Right - I should never have used Skycoasters in this example, as I agree they have an extraordinary safety record, and have quite the effective checks system.

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Wednesday, August 11, 2010 7:32 AM

As Jeff said, the levels of redundancy is pretty nuts on Skycoasters. There's at least two of every connection (from the flight suits to the top of the flight cables) simply as fail-safe backups. Once flyers have reached the proned position (face down over the platform) you're in the clear as far as being hooked up properly. An improperly secured flyer would either fall to the platform, not fall at all, or be left hanging sideways at this point. From this point the worst that could happen would be an early release from the launch cable, but since that's what's supposed to happen eventually anyway, and the flight line is supposed to be clear before winch-up begins, it's a non issue.

I'm not aware of any sort of electronic lock-out for the rolling platforms other than the fact that they get locked into place once rolled out of the way. As kpjb mentioned, the models with hydraulic lifts won't winch up until the platform is on the ground. Once on the ground, the power is cut and isn't restored until the operator pushes a button at the low point switch located next to the platform.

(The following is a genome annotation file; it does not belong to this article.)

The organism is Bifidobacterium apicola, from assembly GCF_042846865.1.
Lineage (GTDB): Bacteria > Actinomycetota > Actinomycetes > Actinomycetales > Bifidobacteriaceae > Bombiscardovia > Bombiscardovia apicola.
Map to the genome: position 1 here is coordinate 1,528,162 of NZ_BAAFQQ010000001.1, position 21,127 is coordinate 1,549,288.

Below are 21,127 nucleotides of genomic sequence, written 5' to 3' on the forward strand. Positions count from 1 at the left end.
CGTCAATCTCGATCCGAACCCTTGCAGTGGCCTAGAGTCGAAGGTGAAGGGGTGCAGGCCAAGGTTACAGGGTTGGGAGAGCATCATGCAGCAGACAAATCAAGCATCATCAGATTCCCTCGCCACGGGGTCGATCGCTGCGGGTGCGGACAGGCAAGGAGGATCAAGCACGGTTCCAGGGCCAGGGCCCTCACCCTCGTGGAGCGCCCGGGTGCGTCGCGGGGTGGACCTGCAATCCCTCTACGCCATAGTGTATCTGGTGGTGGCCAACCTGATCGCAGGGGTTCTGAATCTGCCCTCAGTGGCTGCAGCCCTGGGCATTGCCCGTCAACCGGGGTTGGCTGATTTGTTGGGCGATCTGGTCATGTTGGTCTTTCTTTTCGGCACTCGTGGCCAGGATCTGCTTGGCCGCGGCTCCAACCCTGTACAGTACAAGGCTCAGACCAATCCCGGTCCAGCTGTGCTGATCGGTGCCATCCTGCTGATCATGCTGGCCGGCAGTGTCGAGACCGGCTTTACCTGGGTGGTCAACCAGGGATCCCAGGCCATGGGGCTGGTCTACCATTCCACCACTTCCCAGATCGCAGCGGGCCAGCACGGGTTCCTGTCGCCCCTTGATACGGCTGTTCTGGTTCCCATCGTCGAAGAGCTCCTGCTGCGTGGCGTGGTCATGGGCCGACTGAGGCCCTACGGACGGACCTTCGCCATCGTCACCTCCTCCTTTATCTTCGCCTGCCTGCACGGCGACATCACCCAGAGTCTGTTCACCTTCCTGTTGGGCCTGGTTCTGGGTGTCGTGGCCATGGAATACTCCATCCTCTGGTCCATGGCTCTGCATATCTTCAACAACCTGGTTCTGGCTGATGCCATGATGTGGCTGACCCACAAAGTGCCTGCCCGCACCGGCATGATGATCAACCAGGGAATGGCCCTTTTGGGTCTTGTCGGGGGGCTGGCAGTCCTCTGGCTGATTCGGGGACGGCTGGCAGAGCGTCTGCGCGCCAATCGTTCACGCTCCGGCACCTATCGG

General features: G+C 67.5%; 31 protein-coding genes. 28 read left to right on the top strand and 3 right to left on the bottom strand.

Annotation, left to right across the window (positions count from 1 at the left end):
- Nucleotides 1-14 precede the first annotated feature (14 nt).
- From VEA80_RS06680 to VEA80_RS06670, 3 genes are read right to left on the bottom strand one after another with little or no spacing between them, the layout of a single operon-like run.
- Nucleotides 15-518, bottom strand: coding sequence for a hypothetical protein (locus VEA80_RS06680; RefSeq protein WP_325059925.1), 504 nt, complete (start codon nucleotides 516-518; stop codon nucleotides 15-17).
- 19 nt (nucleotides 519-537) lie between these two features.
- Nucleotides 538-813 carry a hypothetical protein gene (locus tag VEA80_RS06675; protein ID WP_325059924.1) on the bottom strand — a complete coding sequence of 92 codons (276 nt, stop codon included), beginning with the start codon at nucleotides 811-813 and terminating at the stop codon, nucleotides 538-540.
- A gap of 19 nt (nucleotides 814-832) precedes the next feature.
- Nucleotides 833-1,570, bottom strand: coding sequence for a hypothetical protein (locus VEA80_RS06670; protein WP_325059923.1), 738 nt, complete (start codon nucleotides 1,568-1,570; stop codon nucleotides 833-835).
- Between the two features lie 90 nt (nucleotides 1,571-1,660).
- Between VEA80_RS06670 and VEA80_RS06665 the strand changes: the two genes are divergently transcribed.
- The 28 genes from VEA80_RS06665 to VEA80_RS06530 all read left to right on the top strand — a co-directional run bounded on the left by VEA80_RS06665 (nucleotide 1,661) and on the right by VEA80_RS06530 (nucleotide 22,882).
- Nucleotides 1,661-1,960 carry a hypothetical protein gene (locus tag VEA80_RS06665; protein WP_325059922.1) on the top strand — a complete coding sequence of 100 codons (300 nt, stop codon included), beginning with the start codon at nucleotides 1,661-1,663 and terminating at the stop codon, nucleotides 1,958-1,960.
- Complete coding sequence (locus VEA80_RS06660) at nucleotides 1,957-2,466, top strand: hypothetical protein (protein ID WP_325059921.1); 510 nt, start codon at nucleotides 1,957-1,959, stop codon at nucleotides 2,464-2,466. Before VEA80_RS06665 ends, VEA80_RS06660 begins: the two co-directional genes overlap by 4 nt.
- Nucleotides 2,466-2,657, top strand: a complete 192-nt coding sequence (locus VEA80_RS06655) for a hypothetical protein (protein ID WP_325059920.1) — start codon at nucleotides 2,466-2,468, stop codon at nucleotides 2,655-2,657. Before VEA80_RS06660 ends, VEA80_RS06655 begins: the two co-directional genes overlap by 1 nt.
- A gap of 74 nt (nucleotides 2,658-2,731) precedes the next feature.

And then one day you find ten years have got behind you
No one told you when to run, you missed the starting gun

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Wednesday, August 11, 2010 7:59 AM

RCPete said:
On a bungee jump (and here I'm talking about consumer-level jumps, like those found on a boardwalk or extreme park), you ride up in a crane cage, are attached to the cords by the professionals, then sent out into the air with nothing to rely on but the cords. If, for example, you were not harnessed correctly, not attached to the cords correctly, not weighed and been assigned the appropriate cord correctly, and certainly if you told to jump before the cage was to the proper height, etc., then a similar accident would occur as well. Rarely have I seen bungee jumps with nets below the jump zone.

Nets? No, but most bungee jump concessionaires that I've seen are set up over water or have a giant air mattress under them. So there is typically a backup system in place in case anything you mentioned above occurs.